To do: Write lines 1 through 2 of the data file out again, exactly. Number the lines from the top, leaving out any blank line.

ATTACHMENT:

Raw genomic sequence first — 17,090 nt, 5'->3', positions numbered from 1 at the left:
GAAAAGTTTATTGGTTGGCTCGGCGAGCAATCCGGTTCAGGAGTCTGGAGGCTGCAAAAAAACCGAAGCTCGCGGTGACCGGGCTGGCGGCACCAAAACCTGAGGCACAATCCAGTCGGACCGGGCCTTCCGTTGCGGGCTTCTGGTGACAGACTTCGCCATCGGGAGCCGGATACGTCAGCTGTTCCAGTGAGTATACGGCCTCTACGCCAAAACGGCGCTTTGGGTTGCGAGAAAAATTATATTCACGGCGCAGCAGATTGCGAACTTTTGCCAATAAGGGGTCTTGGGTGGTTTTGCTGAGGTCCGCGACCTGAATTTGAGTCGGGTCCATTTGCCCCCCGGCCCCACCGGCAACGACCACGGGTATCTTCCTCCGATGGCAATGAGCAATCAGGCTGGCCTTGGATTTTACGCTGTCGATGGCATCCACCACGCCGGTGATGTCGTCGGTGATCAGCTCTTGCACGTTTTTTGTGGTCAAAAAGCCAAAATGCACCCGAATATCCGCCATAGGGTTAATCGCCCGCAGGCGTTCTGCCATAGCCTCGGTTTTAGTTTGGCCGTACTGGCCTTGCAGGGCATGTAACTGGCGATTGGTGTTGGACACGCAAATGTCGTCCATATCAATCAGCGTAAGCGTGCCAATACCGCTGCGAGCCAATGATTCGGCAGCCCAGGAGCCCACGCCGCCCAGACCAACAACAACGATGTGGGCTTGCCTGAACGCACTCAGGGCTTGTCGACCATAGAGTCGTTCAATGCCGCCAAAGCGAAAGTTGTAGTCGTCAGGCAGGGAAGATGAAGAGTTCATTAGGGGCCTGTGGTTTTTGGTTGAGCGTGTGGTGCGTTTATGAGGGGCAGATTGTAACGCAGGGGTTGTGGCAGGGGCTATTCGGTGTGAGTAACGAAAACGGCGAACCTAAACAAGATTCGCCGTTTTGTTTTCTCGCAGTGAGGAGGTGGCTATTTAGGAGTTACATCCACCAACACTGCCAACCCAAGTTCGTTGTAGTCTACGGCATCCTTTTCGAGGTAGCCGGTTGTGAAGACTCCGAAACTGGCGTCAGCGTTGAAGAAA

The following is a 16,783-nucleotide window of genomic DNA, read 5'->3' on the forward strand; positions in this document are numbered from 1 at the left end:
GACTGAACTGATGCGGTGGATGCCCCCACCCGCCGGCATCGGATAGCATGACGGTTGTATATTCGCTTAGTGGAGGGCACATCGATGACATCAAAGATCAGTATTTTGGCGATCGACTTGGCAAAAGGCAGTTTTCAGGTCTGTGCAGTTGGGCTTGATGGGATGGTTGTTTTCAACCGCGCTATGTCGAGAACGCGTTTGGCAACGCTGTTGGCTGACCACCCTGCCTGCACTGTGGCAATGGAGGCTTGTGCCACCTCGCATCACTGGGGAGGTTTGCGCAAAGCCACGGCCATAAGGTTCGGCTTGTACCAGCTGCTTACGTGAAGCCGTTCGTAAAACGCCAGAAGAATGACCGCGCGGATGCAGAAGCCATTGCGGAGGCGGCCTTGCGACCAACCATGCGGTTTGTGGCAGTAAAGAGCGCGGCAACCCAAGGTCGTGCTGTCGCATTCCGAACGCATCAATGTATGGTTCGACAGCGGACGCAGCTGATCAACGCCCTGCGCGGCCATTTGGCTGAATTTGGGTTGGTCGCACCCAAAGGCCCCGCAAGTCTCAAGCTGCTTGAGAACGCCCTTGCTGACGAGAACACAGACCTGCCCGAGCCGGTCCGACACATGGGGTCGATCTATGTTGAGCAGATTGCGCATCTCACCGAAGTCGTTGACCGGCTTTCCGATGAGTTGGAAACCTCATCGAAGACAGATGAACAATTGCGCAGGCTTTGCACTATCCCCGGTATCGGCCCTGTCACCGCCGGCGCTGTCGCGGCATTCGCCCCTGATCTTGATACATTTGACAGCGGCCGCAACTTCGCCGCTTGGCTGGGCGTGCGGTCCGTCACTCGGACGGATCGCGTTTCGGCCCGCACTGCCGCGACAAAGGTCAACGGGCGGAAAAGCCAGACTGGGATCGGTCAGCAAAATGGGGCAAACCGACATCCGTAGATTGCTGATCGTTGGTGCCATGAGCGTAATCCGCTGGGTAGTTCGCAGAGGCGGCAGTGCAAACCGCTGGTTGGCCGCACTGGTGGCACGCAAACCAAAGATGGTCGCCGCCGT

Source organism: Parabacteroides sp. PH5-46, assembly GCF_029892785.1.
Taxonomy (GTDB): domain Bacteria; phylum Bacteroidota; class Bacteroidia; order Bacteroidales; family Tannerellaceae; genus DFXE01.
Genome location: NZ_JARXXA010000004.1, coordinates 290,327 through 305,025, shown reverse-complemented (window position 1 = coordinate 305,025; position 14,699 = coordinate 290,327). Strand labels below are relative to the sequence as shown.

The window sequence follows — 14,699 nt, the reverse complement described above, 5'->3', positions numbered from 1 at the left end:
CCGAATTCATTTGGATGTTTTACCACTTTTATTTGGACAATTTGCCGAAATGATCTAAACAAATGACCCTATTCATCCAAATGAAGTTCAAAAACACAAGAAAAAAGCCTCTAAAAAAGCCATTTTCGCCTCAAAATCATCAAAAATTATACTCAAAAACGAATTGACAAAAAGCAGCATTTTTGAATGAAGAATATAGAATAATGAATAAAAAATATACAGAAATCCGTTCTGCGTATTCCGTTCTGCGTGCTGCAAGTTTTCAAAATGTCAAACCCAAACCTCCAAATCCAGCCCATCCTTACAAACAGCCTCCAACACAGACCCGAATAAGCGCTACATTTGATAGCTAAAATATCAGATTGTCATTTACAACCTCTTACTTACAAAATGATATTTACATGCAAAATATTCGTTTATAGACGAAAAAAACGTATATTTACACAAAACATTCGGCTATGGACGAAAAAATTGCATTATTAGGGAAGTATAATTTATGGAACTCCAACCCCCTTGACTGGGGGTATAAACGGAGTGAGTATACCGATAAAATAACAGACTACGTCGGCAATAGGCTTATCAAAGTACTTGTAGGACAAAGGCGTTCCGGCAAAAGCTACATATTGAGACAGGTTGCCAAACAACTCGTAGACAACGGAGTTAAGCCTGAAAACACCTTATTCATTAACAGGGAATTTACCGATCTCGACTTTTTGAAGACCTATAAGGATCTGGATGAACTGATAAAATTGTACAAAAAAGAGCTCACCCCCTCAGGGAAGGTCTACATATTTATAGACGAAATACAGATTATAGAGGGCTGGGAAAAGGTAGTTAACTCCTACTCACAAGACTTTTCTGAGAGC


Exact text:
Raw genomic sequence first — 17,090 nt, 5'->3', positions numbered from 1 at the left:
GAAAAGTTTATTGGTTGGCTCGGCGAGCAATCCGGTTCAGGAGTCTGGAGGCTGCAAAAAAACCGAAGCTCGCGGTGACCGGGCTGGCGGCACCAAAACCTGAGGCACAATCCAGTCGGACCGGGCCTTCCGTTGCGGGCTTCTGGTGACAGACTTCGCCATCGGGAGCCGGATACGTCAGCTGTTCCAGTGAGTATACGGCCTCTACGCCAAAACGGCGCTTTGGGTTGCGAGAAAAATTATATTCACGGCGCAGCAGATTGCGAACTTTTGCCAATAAGGGGTCTTGGGTGGTTTTGCTGAGGTCCGCGACCTGAATTTGAGTCGGGTCCATTTGCCCCCCGGCCCCACCGGCAACGACCACGGGTATCTTCCTCCGATGGCAATGAGCAATCAGGCTGGCCTTGGATTTTACGCTGTCGATGGCATCCACCACGCCGGTGATGTCGTCGGTGATCAGCTCTTGCACGTTTTTTGTGGTCAAAAAGCCAAAATGCACCCGAATATCCGCCATAGGGTTAATCGCCCGCAGGCGTTCTGCCATAGCCTCGGTTTTAGTTTGGCCGTACTGGCCTTGCAGGGCATGTAACTGGCGATTGGTGTTGGACACGCAAATGTCGTCCATATCAATCAGCGTAAGCGTGCCAATACCGCTGCGAGCCAATGATTCGGCAGCCCAGGAGCCCACGCCGCCCAGACCAACAACAACGATGTGGGCTTGCCTGAACGCACTCAGGGCTTGTCGACCATAGAGTCGTTCAATGCCGCCAAAGCGAAAGTTGTAGTCGTCAGGCAGGGAAGATGAAGAGTTCATTAGGGGCCTGTGGTTTTTGGTTGAGCGTGTGGTGCGTTTATGAGGGGCAGATTGTAACGCAGGGGTTGTGGCAGGGGCTATTCGGTGTGAGTAACGAAAACGGCGAACCTAAACAAGATTCGCCGTTTTGTTTTCTCGCAGTGAGGAGGTGGCTATTTAGGAGTTACATCCACCAACACTGCCAACCCAAGTTCGTTGTAGTCTACGGCATCCTTTTCGAGGTAGCCGGTTGTGAAGACTCCGAAACTGGCGTCAGCGTTGAAGAAA